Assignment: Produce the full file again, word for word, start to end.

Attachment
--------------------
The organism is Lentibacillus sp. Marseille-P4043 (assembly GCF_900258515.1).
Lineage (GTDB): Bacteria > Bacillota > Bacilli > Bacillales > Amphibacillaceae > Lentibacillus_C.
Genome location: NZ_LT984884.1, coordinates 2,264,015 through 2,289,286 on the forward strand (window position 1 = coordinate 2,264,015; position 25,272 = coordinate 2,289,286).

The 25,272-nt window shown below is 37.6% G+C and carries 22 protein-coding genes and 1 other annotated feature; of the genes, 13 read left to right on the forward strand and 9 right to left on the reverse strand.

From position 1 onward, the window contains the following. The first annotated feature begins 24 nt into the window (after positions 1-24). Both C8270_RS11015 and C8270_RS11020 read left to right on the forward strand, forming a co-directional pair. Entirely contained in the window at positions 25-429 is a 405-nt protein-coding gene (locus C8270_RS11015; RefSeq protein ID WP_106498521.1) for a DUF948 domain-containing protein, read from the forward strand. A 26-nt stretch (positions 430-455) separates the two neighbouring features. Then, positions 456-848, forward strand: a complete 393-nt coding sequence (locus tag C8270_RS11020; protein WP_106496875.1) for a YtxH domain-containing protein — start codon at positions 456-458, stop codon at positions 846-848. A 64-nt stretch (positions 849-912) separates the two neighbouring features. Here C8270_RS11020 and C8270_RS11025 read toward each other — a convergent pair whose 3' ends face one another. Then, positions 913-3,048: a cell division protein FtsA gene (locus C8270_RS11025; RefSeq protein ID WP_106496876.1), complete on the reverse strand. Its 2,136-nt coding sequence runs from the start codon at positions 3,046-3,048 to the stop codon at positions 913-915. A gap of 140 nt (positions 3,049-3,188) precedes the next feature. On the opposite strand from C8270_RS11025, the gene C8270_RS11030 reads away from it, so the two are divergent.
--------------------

The organism is Lentibacillus sp. Marseille-P4043 (assembly GCF_900258515.1).
Lineage (GTDB): Bacteria > Bacillota > Bacilli > Bacillales > Amphibacillaceae > Lentibacillus_C.
Genome location: NZ_LT984884.1, coordinates 2,264,015 through 2,289,286 on the forward strand (window position 1 = coordinate 2,264,015; position 25,272 = coordinate 2,289,286).

The 25,272-nt window shown below is 37.6% G+C and carries 22 protein-coding genes and 1 other annotated feature; of the genes, 13 read left to right on the forward strand and 9 right to left on the reverse strand.

From position 1 onward, the window contains the following. The first annotated feature begins 24 nt into the window (after positions 1-24). Both C8270_RS11015 and C8270_RS11020 read left to right on the forward strand, forming a co-directional pair. Entirely contained in the window at positions 25-429 is a 405-nt protein-coding gene (locus C8270_RS11015; RefSeq protein ID WP_106498521.1) for a DUF948 domain-containing protein, read from the forward strand. A 26-nt stretch (positions 430-455) separates the two neighbouring features. Then, positions 456-848, forward strand: a complete 393-nt coding sequence (locus tag C8270_RS11020; protein WP_106496875.1) for a YtxH domain-containing protein — start codon at positions 456-458, stop codon at positions 846-848. A 64-nt stretch (positions 849-912) separates the two neighbouring features. Here C8270_RS11020 and C8270_RS11025 read toward each other — a convergent pair whose 3' ends face one another. Then, positions 913-3,048: a cell division protein FtsA gene (locus C8270_RS11025; RefSeq protein ID WP_106496876.1), complete on the reverse strand. Its 2,136-nt coding sequence runs from the start codon at positions 3,046-3,048 to the stop codon at positions 913-915. A gap of 140 nt (positions 3,049-3,188) precedes the next feature. On the opposite strand from C8270_RS11025, the gene C8270_RS11030 reads away from it, so the two are divergent.